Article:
What $40 Means to Small Business Owners, Employees, and Customers
03:10 PM EST
Ed. Note: This article is cross-posted from the SBA Blog
Yesterday, I spoke with Zalmi Duchman, the founder and owner of The Fresh Diet in Florida. His business cooks and delivers freshly prepared, healthy meals directly to customer doors each day.
He talked about how, if Congress doesn’t act, a tax increase will hurt both his hardworking employees and small businesses, like his, that rely on consumers to have money to buy their goods and services. He said that when his employees open their paycheck and see that it got lower, they’ll turn to him and ask why.
That really struck me. I’ve traveled around the country talking with small business owners, and I know he’s not alone. Small business owners think of their employees as part of their own family. They know that an extra $1,000 a year means a lot to working families.
Over the past two days, over 30,000 Americans have told the White House what $40 less per paycheck would mean to them, including many of the more than half of Americans who own or work for a small business.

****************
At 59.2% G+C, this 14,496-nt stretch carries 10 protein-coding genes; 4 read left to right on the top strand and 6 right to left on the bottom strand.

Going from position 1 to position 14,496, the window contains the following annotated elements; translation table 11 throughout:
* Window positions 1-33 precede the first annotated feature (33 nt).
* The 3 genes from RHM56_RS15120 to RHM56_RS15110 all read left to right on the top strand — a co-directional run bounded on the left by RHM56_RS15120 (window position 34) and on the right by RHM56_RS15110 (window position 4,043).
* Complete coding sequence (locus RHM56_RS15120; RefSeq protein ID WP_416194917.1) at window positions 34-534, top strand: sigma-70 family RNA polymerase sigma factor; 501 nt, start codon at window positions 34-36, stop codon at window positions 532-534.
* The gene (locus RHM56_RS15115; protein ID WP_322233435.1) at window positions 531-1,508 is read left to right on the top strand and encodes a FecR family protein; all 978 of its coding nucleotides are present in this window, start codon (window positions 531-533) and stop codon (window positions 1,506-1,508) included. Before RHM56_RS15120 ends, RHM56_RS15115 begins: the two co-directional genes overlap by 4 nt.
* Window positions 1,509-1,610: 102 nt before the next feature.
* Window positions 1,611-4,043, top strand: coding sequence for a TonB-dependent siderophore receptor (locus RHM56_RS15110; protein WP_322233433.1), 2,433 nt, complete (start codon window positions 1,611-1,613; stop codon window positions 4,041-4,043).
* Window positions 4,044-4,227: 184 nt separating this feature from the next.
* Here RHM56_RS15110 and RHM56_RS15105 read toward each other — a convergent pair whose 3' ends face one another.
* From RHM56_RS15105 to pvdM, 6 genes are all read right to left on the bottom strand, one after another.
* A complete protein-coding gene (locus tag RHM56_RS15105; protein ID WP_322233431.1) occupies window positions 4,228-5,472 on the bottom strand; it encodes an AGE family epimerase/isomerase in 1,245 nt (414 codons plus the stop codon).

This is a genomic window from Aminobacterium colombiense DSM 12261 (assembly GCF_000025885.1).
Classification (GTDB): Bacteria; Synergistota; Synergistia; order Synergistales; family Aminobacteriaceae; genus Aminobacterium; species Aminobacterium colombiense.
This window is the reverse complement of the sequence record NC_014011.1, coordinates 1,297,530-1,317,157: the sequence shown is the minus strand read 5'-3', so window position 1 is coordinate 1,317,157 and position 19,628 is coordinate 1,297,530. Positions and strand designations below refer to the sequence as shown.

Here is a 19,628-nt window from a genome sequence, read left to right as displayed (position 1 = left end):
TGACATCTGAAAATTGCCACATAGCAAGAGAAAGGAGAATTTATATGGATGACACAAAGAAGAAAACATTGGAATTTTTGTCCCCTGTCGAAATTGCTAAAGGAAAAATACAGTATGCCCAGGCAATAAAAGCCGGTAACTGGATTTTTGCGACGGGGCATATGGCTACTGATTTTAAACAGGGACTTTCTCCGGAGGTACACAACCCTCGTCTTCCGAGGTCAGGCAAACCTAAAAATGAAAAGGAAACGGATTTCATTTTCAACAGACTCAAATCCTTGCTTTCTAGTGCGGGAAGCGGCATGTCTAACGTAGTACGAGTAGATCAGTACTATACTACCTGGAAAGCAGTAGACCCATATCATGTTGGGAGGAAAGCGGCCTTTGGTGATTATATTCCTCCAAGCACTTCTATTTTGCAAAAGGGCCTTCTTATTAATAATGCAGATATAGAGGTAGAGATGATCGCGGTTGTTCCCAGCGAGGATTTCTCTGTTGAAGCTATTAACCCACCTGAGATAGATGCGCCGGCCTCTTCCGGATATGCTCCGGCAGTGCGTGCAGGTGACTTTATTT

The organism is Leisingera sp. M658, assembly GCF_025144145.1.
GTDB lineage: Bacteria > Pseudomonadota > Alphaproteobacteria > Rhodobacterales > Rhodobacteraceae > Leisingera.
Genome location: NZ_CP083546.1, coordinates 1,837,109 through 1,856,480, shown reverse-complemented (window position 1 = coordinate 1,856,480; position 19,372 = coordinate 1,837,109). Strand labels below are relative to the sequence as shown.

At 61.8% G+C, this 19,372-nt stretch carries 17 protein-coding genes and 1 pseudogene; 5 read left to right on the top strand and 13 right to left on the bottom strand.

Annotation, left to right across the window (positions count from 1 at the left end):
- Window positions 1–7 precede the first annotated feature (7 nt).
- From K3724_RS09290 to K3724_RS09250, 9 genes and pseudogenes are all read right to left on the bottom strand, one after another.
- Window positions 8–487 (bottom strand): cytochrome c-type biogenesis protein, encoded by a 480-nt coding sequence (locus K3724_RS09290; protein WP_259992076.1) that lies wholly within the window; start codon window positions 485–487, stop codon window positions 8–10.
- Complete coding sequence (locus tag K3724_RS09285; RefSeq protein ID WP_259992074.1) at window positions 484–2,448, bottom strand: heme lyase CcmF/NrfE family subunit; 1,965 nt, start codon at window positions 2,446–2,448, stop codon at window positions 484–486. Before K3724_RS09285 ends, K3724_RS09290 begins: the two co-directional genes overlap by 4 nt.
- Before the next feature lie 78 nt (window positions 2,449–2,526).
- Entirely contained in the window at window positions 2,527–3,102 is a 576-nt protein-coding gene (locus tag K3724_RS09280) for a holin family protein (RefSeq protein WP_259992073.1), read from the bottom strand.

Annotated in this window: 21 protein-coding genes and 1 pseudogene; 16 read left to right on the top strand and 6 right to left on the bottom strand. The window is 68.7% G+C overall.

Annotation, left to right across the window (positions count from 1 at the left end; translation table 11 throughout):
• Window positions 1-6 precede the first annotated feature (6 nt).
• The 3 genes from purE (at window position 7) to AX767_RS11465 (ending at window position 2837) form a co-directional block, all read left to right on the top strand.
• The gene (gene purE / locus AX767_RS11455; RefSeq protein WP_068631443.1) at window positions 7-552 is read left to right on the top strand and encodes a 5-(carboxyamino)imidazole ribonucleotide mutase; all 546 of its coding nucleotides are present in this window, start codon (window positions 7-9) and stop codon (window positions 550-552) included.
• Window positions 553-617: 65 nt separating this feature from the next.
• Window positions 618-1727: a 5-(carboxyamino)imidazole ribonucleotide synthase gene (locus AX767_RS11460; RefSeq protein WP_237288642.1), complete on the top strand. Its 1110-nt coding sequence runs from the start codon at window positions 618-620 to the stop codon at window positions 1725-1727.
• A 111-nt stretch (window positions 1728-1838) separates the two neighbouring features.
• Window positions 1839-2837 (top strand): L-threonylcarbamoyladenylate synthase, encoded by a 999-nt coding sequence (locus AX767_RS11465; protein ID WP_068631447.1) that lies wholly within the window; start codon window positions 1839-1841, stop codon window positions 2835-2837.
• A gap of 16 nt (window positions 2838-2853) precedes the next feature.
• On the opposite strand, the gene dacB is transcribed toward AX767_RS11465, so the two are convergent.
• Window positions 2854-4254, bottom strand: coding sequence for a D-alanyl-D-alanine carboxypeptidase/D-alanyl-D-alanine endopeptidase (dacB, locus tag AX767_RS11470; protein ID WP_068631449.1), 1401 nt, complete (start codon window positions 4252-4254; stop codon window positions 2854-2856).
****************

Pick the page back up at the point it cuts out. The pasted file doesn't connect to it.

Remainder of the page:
Let’s be clear about what is happening in Washington. The President called for this tax cut extension about four months ago. Senate and House leaders finally came to an agreement last week, and the Senate passed a bipartisan bill – with 89 of 100 Senators in support – to extend the tax cuts. And now, after the Senate has left, House Republicans are backtracking, causing uncertainty among America’s 27 million small businesses as they put the final touches on their business plans for 2012.
Next month, the Administration will continue to work with Congress to extend the tax cut through the rest of 2012. But right now, the House needs to pass the two-month extension and provide a stable environment for small businesses.
I encourage you to tell what $40 means to you or tweet @WhiteHouse with the hashtag #40dollars. That’s money that Americans could otherwise be spending on Main Street, giving a boost to our small businesses which create two of every three new jobs.
As we move into 2012, small business owners need the wind at their back, not in their face. It's unacceptable that Congress hasn’t acted on this to give them the certainty they need right now.
America's small businesses and their employees deserve better.
Karen Mills is the SBA Administrator